It’s surprising that Chulu Far East isn’t climbed more often by commercial groups. It’s the perfect beginners’ peak, for people who enjoy trekking and are looking to take their first tentative steps into mountaineering. Although it’s a straightforward climb, it does have a very narrow summit ridge. A photo I took of this ridge has been the subject of a number of requests from trekking companies looking to advertise their own trips there. Some, like the infamous Seven Summit Treks of Nepal, even use it without asking.
Upon our arrival in Braga, Siling was welcomed like a returning hero – the local boy made good and the first person from Braga to climb a 6,000m peak.
We had a rest day the following day and, as if they knew we were coming, a few minutes down the road in Manang they were staging a ‘horse race’. I use the phrase ‘horse race’ loosely. The centre of Manang has a dusty strip of land several hundred metres long that is perfect for racing horses up and down. And that’s exactly what they did. It wasn’t a competition, as such. There were no rules. The horses came in all shapes and sizes and the riders themselves were an even odder assortment. But for a few hours in the afternoon they raced up and down while crowds, including ourselves, watched from the sidelines.
Ever since my first visit to Nepal in 2002, when I opened up a map of the Annapurna region and anticipated the adventure ahead of me, one feature on the map held my attention. Where the main Annapurna Circuit diverted north to cross over its highest point, the Thorong La, a side trail took a higher route across the flanks of Annapurna I. Here it passed Tilicho Lake, the largest lake and most intriguing feature on the map.
I could only imagine what this peaceful and remote body of water must be like. Now I had my chance and I discovered the answer. It wasn’t at all as I was expecting. A place to sunbathe surrounded by palm trees it was not. It lies at an altitude of nearly 5,000m and is sometimes described as the highest lake in the world. It was bleak as hell and freezing cold. Parts of the lake were frozen. But the scenery was amazing.
Our crossing of the Mesokanto La was also a little hairy. Few people ever cross this more southerly pass and we had to break our own trail. The steep pass was laden with snow and only one of our team (Mingma, who now runs a very successful Nepali mountaineering company Climbalaya) was carrying an ice axe. We had to follow behind as he cut steps for us.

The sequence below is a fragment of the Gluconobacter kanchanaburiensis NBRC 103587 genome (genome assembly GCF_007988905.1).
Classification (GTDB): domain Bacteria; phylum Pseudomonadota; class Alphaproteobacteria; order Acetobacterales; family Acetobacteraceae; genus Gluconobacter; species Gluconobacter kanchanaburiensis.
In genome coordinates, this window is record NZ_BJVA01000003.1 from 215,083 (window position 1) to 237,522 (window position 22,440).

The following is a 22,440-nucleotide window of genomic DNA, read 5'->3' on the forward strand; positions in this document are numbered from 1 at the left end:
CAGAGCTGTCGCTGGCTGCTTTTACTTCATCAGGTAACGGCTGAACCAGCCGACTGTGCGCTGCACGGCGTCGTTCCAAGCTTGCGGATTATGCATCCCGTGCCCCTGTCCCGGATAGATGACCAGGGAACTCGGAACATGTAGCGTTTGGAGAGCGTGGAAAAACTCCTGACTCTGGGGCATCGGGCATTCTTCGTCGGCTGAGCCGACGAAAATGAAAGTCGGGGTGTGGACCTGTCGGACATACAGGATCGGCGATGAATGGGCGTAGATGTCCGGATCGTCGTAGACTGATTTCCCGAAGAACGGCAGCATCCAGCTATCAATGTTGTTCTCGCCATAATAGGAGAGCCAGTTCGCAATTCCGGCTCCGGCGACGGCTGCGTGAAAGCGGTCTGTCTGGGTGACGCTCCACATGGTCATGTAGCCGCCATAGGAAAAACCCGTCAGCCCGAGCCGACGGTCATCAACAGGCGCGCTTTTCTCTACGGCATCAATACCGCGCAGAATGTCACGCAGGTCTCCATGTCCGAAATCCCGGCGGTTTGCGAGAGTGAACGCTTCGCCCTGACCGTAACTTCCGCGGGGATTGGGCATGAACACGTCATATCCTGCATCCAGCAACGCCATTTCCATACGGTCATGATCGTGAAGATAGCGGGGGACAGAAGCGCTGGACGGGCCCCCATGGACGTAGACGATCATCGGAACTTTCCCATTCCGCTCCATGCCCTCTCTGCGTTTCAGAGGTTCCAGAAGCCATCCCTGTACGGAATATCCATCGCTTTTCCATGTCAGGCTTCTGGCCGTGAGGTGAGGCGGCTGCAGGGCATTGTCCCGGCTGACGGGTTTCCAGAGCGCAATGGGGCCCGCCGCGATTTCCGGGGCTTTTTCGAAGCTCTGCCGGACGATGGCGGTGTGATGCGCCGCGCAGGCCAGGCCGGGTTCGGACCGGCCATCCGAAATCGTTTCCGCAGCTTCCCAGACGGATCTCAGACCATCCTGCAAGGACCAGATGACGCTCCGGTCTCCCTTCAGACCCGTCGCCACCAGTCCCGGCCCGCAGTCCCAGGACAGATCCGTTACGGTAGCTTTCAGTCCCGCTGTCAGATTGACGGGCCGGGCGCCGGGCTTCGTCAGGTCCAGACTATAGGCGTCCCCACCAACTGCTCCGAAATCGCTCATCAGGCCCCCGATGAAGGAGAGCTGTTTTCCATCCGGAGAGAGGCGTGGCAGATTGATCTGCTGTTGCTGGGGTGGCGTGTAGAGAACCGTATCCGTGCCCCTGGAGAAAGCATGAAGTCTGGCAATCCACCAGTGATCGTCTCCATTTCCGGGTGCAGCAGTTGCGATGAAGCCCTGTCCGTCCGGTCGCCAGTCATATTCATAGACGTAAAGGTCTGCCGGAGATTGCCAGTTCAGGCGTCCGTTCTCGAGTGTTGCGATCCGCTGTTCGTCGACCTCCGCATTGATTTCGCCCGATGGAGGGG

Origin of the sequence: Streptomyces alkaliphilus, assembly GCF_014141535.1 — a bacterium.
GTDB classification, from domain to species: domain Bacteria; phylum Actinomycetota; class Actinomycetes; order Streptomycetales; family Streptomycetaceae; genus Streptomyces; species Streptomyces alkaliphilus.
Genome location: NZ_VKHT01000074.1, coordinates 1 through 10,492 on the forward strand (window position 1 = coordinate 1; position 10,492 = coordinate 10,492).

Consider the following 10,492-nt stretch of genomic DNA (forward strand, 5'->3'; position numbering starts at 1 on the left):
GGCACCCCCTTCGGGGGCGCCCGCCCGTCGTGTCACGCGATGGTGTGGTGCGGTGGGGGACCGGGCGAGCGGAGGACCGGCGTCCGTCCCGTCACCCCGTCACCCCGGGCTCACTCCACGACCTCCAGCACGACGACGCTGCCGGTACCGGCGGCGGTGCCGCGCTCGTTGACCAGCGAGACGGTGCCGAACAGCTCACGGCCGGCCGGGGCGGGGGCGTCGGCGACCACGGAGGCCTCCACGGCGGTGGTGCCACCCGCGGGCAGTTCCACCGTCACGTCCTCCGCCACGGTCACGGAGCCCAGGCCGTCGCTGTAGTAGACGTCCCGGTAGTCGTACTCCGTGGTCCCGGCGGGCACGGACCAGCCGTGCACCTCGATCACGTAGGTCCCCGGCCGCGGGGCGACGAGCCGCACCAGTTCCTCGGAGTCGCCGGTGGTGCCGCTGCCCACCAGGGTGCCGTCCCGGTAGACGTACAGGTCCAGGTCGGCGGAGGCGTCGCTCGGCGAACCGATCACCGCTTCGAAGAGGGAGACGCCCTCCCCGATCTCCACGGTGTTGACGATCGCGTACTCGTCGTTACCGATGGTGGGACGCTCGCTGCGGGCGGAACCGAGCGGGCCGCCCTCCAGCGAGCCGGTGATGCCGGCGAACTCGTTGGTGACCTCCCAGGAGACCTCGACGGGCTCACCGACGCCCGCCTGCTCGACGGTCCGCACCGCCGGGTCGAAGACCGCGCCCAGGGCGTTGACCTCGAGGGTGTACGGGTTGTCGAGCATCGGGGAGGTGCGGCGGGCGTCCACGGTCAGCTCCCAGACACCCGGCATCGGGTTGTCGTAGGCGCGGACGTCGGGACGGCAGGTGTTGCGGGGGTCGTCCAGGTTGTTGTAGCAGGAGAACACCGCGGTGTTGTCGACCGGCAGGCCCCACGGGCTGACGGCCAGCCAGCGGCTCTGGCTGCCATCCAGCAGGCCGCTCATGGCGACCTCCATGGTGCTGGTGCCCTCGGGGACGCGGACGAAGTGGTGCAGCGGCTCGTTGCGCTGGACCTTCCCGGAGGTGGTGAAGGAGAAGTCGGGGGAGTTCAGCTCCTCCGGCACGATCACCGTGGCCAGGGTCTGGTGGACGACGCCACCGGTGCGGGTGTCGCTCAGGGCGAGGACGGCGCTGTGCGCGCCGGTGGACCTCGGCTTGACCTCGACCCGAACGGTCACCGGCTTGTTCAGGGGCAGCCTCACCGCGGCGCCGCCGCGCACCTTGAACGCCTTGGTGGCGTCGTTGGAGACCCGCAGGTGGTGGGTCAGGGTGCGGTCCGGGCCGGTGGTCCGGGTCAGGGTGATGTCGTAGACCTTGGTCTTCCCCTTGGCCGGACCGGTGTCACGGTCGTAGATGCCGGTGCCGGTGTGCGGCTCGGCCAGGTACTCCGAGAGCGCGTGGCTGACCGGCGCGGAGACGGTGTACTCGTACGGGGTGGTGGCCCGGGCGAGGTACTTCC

It was like those stories of early mountaineering in the days before the widespread use of crampons. It was harder for our porters, but everybody made it across safely.
As we descended into the village of Jomsom on the Annapurna Circuit trail, 8,167m Dhaulagiri, the world’s eighth highest mountain, rose up like a frozen teepee. It was one of the best views I have seen of it.
Nepal is one of the best places in the world to combine dramatic treks with alpine mountaineering. Chulu Far East is rightly more popular now, but there are many more trekking peaks to explore that still receive very few visitors. I will always remember fondly those days when we helped to put Chulu Far East on the trekking map. Once in a while, I recommend going beyond the old favourites like Mera and Island Peaks and checking out some of these lesser known ones too.
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7 thoughts on “Putting Chulu Far East on the Nepal trekking map”
Greetings again from Canada.. :)-
This trip seems like something out of a dream. It just seems to have everything. Thanks for taking us along. It’s magic, this one.
The Phu monastery you mentioned sounds intriguing. Got any pictures of it?
Sure. You can see all my photos from that trip here:
Wow, I followed the links and the photography is outstanding. I noticed a large portrait of a lama on the altar in one of the temples in Phu, and I can’t help but wonder who it is. Are the local Buddhists Gelug, Nyingma, Kagyu, Sakya or none of the above?
The stone marked with the Maoist symbol got me thinking about the political climate. Are the Chinese still working on taking over Nepal? Are they having any success?
I don’t know about that, but we were told that in the 1960s and 70s the Naar and Phu area was a haven for Khampa guerrillas resisting the Chinese occupation of Tibet. There are several ruined buildings from that period.
Mark, I enjoy reading your blog. I would love to climb Chulu Far East some time. I did climb Saribung Peak (6328 m) last month. It was not technical and I had an amazing view from the top – into Tibet to the North, Dhaulagiri to the SW (only top visible), and from E to S: Lugula, Chyako, Ratna Chuli, Himlung, Himjung, Nemjung, Gyaji Kang, Manaslu, Ngadi Chuli, Kang Guru, Annapurna II, IV, III, Chib Himal (which is right in front and blocks a view of Gangapurna and Annapurna I). You can check out the summit panorama at
What’s strange is that Saribung Peak is not classified as a trekking peak but is a full expedition peak.
Is it a good idea to climb Chulu Far East in May
Early May should be fine. The monsoon usually arrives in early June.